Today the US Patent & Trademark Office published a patent application from Apple that relates to an electronic device that includes lenticular display. The lenticular display may have a lenticular lens film formed over an array of pixels. A plurality of lenticular lenses may extend across the length of the display. The lenticular lenses may be configured to enable stereoscopic viewing (3D viewing) of the display such that a viewer perceives three-dimensional images.
The electronic device may also include an eye and/or head tracking system. The eye and/or head tracking system uses a camera to capture images of a viewer of the display. The capture images may be used to determine a viewer's eye position.
What caught my interest is that while the invention could apply to Apple's future mixed reality headset, the lenticular display could also apply to a future iPhone, iPad, Apple Monitor or even a TV.
For the record, it just happens that Sony developed a first-generation lenticular display that appears to be prototyped in a notebook sized display. Check out Sony's story of this potentially revolutionary display.
Although they're using a lenticular 3D screen, they're marketing it as a "Spatial Reality Display." With Apple pushing "Spatial Audio" hard, could a "Spatial Reality Display" be far behind?
Sony's Hologram Lenticular 3D Display
Users can discover a new visual medium with Sony’s Spatial Reality Display. Their legacies of cutting-edge visual and spatial realities combine in an incredible 3D optical experience where detailed texture, high contrast, and luminous brightness come together to create a portal to another world. How exciting is that?
Considering that Apple is describing something completely new, I found Apple's patent verbiage describing something without supporting it fully with matching patent figures so that we can visualize this new kind of device.
With that said, Apple's patent notes that the new display could be supported by touch sensors supporting acoustic touch, resistive touch and/or force-based touch structures. One device describes using back-to-back displays. At one point Apple describes one device using a trackpad, perhaps relating to a dual display MacBook.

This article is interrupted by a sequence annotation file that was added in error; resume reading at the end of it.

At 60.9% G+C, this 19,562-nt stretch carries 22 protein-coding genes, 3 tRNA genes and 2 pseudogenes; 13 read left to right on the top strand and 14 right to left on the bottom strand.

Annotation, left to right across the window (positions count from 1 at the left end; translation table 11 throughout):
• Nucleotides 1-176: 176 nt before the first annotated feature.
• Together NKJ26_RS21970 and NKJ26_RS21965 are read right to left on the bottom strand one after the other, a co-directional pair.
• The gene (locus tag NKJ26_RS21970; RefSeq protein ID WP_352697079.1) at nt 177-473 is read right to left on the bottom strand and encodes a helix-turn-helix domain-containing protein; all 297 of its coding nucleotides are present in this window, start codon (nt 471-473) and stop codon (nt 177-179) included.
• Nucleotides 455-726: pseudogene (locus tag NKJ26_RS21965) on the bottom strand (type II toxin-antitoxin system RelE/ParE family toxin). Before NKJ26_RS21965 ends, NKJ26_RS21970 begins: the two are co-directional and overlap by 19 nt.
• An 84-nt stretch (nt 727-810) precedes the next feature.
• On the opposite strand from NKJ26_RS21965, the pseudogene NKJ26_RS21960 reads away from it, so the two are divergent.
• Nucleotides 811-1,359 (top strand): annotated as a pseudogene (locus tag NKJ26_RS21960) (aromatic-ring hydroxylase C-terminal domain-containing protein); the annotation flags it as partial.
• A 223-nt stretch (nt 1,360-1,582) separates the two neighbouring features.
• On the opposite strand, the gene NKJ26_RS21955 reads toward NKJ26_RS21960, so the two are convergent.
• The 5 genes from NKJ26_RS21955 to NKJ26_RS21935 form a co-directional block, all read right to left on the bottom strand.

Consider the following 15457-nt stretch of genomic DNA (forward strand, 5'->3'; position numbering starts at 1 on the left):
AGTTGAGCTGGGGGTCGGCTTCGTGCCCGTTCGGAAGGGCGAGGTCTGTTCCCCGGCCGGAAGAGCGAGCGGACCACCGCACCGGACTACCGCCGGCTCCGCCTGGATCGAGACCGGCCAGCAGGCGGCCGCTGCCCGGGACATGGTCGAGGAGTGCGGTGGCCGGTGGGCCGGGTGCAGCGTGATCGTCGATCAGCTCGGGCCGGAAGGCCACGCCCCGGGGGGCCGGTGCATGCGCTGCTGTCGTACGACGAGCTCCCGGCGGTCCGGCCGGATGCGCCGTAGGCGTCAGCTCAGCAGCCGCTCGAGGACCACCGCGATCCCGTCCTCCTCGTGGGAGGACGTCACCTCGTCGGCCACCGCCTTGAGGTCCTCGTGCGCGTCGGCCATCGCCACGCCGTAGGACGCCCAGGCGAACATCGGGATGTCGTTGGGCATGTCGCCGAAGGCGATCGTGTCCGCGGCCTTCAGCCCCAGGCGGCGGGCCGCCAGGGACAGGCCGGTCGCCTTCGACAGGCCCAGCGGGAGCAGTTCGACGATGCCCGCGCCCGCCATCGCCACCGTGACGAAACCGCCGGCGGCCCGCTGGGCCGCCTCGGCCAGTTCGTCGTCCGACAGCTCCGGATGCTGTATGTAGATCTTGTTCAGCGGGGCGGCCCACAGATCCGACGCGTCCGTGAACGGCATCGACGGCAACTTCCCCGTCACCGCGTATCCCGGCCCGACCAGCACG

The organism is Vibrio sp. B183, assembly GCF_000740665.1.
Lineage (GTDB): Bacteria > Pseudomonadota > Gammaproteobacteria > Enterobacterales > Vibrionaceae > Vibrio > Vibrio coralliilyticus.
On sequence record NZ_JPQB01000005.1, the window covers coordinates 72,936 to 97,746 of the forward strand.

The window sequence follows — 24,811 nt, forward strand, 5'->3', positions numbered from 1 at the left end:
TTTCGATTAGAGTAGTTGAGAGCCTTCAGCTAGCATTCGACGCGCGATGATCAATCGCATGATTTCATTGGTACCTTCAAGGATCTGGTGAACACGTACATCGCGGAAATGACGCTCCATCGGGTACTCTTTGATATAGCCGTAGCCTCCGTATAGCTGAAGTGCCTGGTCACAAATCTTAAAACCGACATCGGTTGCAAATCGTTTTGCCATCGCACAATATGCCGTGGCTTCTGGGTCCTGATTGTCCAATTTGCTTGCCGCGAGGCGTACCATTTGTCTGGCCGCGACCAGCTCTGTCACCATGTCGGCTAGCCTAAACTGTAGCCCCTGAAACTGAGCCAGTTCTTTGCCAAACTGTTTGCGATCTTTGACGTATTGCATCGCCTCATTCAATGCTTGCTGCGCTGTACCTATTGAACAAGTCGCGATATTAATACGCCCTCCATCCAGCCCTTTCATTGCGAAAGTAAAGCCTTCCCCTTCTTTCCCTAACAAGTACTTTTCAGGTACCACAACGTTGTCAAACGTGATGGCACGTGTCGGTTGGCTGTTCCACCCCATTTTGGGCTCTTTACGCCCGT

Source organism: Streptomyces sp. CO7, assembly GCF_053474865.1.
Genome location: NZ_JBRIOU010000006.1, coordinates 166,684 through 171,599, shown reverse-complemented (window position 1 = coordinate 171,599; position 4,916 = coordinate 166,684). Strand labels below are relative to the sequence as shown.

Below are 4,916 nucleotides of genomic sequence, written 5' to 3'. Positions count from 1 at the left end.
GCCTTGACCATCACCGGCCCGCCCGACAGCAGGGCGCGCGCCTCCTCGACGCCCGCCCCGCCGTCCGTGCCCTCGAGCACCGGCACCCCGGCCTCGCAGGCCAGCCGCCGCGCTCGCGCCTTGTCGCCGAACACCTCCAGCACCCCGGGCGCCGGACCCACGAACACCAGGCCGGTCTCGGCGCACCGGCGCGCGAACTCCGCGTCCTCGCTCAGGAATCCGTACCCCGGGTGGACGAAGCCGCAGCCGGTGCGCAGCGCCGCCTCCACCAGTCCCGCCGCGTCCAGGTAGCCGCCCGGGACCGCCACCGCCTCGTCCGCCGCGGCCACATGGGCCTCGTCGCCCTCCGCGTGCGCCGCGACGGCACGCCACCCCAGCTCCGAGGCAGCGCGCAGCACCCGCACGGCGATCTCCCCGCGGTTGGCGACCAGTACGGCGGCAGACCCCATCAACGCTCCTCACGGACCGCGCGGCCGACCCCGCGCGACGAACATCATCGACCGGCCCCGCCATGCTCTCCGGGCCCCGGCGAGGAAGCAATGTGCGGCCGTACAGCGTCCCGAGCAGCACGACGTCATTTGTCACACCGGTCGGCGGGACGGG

At patent point #0041, Apple states: "Display #14 [of FIG. 1] may sometimes be a stereoscopic display that is configured to display three-dimensional content for a viewer. Stereoscopic displays are capable of displaying multiple two-dimensional images that are viewed from slightly different angles. When viewed together, the combination of the two-dimensional images creates the illusion of a three-dimensional image for the viewer."
Apple adds that "There are numerous ways to implement a stereoscopic display. Display 14 may be a lenticular display that uses lenticular lenses (e.g., elongated lenses that extend along parallel axes), may be a parallax barrier display that uses parallax barriers (e.g., an opaque layer with precisely spaced slits to create a sense of depth through parallax), may be a volumetric display, or may be any other desired type of stereoscopic display."
Apple's patent FIG. 1 below is a schematic diagram of an illustrative electronic device having a display; FIG. 4 is a cross-sectional side view of an illustrative lenticular display that provides images to two or more viewers.
Apple's patent FIG. 6 is a diagram of an illustrative display that includes an eye and/or head tracking system that determines viewer eye position and control circuitry that updates the display based on the viewer eye position; FIGS. 7A-7C are perspective views of illustrative three-dimensional content that may be displayed on different zones of the display of FIG. 6.
Apple's patent FIG. 12 is a side view of an illustrative display showing how a secondary viewing cone may be utilized based on viewer eye position information.
To dig into the details of this invention, check out Apple's patent application number 20210297653.
Considering that this is a patent application, the timing of such a product to market is unknown at this time.